When you walk into Bill McMullen’s renovated SoHo loft, you notice the abundant light, the sleek layout, and the Star Wars paraphernalia. You worry that you’ve stumbled into the den of a rabid Star Wars fan until you notice that everything is slightly askew. The stormtrooper helmet has a black samurai wig with blood trickling down the mouthpiece — the result is sci-fi meets kabuki — and the black canvas on the wall says “Font Wars,” not Star Wars. McMullen is a graphic designer. He doesn’t collect these items; he makes them.
Although he frets that he doesn’t have an “identifiable stamp” (“I’m on the fringe sometimes, so it’s nice when people notice my work”), you’ll find that his work is pervasive. He’s designed T-shirts, posters, album covers, and a ring. He’s even designed toys for Kidrobot, which has a store right around the corner from his loft. Though most of his diverse projects are connected by his love of music, his true lodestar is his “mix-tape philosophy.”
I noticed a lot of a.m. e-mails when setting up the interview. A bedraggled McMullen admitted that he worked at night, but he kindly sat down with me in the afternoon to explain the ideas fueling his work — past, present, and future. McMullen did five album covers last year, notably the Bad Brains Build a Nation CD, which was one of ALARM’s top-ten records of 2007.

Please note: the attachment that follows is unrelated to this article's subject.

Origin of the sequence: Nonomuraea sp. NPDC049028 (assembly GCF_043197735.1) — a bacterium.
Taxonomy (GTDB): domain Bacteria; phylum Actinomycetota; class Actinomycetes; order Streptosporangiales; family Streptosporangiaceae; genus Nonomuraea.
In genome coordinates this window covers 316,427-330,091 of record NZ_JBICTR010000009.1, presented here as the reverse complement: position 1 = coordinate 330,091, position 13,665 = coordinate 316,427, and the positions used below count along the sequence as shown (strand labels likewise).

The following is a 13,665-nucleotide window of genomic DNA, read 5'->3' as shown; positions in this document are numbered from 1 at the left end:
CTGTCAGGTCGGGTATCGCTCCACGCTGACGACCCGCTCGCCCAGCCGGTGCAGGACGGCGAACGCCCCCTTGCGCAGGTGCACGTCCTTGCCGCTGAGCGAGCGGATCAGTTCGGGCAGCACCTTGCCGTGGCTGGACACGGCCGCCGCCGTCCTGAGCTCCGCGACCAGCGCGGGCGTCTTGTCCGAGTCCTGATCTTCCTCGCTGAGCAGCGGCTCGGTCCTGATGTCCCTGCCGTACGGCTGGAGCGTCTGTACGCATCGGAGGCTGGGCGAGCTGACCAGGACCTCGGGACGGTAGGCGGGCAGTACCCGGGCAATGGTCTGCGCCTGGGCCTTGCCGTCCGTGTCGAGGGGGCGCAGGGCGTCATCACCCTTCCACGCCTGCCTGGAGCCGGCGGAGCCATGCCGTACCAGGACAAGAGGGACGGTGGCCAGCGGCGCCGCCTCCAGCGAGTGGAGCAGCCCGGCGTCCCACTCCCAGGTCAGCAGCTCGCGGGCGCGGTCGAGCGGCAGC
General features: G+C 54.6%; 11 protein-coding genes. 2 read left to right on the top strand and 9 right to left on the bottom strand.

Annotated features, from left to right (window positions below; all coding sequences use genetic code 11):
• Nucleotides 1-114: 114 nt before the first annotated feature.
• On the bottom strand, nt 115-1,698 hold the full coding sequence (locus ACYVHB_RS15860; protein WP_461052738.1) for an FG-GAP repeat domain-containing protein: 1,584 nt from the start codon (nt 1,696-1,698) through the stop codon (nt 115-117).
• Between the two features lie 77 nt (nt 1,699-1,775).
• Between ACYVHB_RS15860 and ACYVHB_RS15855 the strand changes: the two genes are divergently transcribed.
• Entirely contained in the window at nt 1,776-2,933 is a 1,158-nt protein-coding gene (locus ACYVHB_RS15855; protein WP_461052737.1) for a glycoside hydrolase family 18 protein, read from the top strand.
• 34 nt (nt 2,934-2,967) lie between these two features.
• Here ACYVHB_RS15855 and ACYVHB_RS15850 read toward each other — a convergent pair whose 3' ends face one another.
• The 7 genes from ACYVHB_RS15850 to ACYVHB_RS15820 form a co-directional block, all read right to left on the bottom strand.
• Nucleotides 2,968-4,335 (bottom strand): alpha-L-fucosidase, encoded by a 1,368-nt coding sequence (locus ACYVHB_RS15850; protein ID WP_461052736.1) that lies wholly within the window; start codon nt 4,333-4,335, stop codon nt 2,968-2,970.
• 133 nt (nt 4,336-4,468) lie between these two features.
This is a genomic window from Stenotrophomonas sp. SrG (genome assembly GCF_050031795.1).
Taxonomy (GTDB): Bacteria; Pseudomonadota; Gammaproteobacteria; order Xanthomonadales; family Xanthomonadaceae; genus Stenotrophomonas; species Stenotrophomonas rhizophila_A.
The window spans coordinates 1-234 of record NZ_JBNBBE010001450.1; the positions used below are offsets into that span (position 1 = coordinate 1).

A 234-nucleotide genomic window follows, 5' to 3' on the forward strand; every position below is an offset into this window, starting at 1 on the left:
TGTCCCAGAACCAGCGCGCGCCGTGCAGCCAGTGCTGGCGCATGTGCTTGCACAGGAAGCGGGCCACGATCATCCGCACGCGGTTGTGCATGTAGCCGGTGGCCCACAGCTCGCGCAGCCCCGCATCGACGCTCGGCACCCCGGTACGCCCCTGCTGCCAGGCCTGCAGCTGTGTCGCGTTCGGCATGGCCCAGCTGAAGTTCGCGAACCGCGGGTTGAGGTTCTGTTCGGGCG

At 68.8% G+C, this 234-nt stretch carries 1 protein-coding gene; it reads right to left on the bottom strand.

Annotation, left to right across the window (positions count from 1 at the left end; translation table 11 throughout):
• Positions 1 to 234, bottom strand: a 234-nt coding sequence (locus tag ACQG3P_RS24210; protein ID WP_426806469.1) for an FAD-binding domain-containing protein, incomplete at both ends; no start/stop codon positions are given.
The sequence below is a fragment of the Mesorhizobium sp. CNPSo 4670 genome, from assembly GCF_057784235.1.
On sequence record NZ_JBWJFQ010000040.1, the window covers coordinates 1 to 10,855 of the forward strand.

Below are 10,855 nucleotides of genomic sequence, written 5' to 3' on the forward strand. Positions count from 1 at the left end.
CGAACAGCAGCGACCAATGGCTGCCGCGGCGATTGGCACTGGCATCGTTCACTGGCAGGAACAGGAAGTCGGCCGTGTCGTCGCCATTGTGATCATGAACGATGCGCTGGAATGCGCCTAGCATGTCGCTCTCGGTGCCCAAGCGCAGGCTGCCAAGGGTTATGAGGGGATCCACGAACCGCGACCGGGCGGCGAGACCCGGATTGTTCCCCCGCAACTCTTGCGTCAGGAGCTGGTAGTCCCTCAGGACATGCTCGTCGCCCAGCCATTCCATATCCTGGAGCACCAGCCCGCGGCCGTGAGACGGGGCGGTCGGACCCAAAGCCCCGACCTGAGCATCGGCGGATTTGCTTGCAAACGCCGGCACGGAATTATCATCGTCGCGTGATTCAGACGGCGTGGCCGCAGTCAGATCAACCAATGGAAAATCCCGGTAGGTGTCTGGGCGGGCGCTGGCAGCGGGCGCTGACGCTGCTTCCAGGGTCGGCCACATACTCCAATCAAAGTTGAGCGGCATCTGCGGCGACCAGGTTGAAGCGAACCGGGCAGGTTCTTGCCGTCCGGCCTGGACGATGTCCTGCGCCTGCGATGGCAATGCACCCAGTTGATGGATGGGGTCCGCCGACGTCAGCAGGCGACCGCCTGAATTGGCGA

“In the case of Bad Brains, that was actually produced by Adam Yauch from the Beastie Boys,” McMullen explained. “He contacted me to see if I’d be interested in doing it, and I said, ‘Of course.’ I’m a fan of the band, though not as big a fan as he is. He’s an enormous fan of them…We went with a very classic look where we resurrected a logo that they’ve always had, but it’s almost been delegated to a label logo on their records, which is a lion crushing a building, most likely the lion of Zion. I think it gave Adam an opportunity to put a look onto the band that he associated with the band, rather than some of their most recent covers.”
McMullen has done a lot of work for the Beastie Boys, whom he knows from his time at the Drawing Board, Def Jam’s art department. The Beastie Boys were at Capitol, but McMullen said that Drawing Board, set up by Cey Adams and partner Steven Carr, could take on outside projects.
From Hello Nasty onward, McMullen has built a steady work relationship with the band. “We’re working on Adam Yauch’s new film, a documentary about high-school basketball players called Gunnin’ for That #1 Spot. We did the poster work and now we’re going to start on the next phase — probably DVD art. It just premiered at the Tribeca Film Festival.”